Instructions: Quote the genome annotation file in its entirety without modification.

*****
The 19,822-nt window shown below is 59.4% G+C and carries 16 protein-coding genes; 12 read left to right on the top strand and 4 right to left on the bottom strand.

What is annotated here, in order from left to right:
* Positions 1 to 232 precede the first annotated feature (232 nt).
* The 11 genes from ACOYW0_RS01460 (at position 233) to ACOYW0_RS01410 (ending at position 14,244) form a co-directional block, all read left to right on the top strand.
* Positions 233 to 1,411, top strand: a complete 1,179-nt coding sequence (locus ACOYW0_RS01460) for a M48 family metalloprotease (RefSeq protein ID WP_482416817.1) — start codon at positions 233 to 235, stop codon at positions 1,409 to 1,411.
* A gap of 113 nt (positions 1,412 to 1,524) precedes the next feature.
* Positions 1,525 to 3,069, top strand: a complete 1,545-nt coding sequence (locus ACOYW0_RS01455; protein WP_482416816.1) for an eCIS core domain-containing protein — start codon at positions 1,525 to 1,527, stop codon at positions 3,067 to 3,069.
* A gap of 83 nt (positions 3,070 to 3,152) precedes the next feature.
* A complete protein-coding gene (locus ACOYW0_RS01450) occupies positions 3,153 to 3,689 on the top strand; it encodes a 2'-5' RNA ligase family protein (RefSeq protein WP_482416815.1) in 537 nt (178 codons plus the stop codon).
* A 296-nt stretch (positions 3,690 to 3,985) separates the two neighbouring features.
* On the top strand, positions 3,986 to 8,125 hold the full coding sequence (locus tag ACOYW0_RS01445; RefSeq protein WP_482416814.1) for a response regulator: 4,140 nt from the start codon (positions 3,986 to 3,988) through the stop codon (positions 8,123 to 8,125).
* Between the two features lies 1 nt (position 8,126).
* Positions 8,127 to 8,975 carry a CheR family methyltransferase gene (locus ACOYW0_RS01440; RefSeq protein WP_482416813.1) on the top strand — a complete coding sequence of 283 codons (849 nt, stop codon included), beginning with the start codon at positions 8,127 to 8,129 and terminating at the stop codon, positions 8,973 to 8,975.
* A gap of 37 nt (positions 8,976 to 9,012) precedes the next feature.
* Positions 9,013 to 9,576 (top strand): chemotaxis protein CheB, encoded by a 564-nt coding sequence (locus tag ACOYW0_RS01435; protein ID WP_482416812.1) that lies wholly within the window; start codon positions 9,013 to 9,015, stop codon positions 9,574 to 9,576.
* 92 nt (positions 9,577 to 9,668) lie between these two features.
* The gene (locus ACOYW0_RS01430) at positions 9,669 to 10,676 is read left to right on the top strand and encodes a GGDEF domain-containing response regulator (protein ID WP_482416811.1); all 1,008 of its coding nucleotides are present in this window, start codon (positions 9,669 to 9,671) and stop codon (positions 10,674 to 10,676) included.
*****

The 19,822-nt window shown below is 59.4% G+C and carries 16 protein-coding genes; 12 read left to right on the top strand and 4 right to left on the bottom strand.

What is annotated here, in order from left to right:
* Positions 1 to 232 precede the first annotated feature (232 nt).
* The 11 genes from ACOYW0_RS01460 (at position 233) to ACOYW0_RS01410 (ending at position 14,244) form a co-directional block, all read left to right on the top strand.
* Positions 233 to 1,411, top strand: a complete 1,179-nt coding sequence (locus ACOYW0_RS01460) for a M48 family metalloprotease (RefSeq protein ID WP_482416817.1) — start codon at positions 233 to 235, stop codon at positions 1,409 to 1,411.
* A gap of 113 nt (positions 1,412 to 1,524) precedes the next feature.
* Positions 1,525 to 3,069, top strand: a complete 1,545-nt coding sequence (locus ACOYW0_RS01455; protein WP_482416816.1) for an eCIS core domain-containing protein — start codon at positions 1,525 to 1,527, stop codon at positions 3,067 to 3,069.
* A gap of 83 nt (positions 3,070 to 3,152) precedes the next feature.
* A complete protein-coding gene (locus ACOYW0_RS01450) occupies positions 3,153 to 3,689 on the top strand; it encodes a 2'-5' RNA ligase family protein (RefSeq protein WP_482416815.1) in 537 nt (178 codons plus the stop codon).
* A 296-nt stretch (positions 3,690 to 3,985) separates the two neighbouring features.
* On the top strand, positions 3,986 to 8,125 hold the full coding sequence (locus tag ACOYW0_RS01445; RefSeq protein WP_482416814.1) for a response regulator: 4,140 nt from the start codon (positions 3,986 to 3,988) through the stop codon (positions 8,123 to 8,125).
* Between the two features lies 1 nt (position 8,126).
* Positions 8,127 to 8,975 carry a CheR family methyltransferase gene (locus ACOYW0_RS01440; RefSeq protein WP_482416813.1) on the top strand — a complete coding sequence of 283 codons (849 nt, stop codon included), beginning with the start codon at positions 8,127 to 8,129 and terminating at the stop codon, positions 8,973 to 8,975.
* A gap of 37 nt (positions 8,976 to 9,012) precedes the next feature.
* Positions 9,013 to 9,576 (top strand): chemotaxis protein CheB, encoded by a 564-nt coding sequence (locus tag ACOYW0_RS01435; protein ID WP_482416812.1) that lies wholly within the window; start codon positions 9,013 to 9,015, stop codon positions 9,574 to 9,576.
* 92 nt (positions 9,577 to 9,668) lie between these two features.
* The gene (locus ACOYW0_RS01430) at positions 9,669 to 10,676 is read left to right on the top strand and encodes a GGDEF domain-containing response regulator (protein ID WP_482416811.1); all 1,008 of its coding nucleotides are present in this window, start codon (positions 9,669 to 9,671) and stop codon (positions 10,674 to 10,676) included.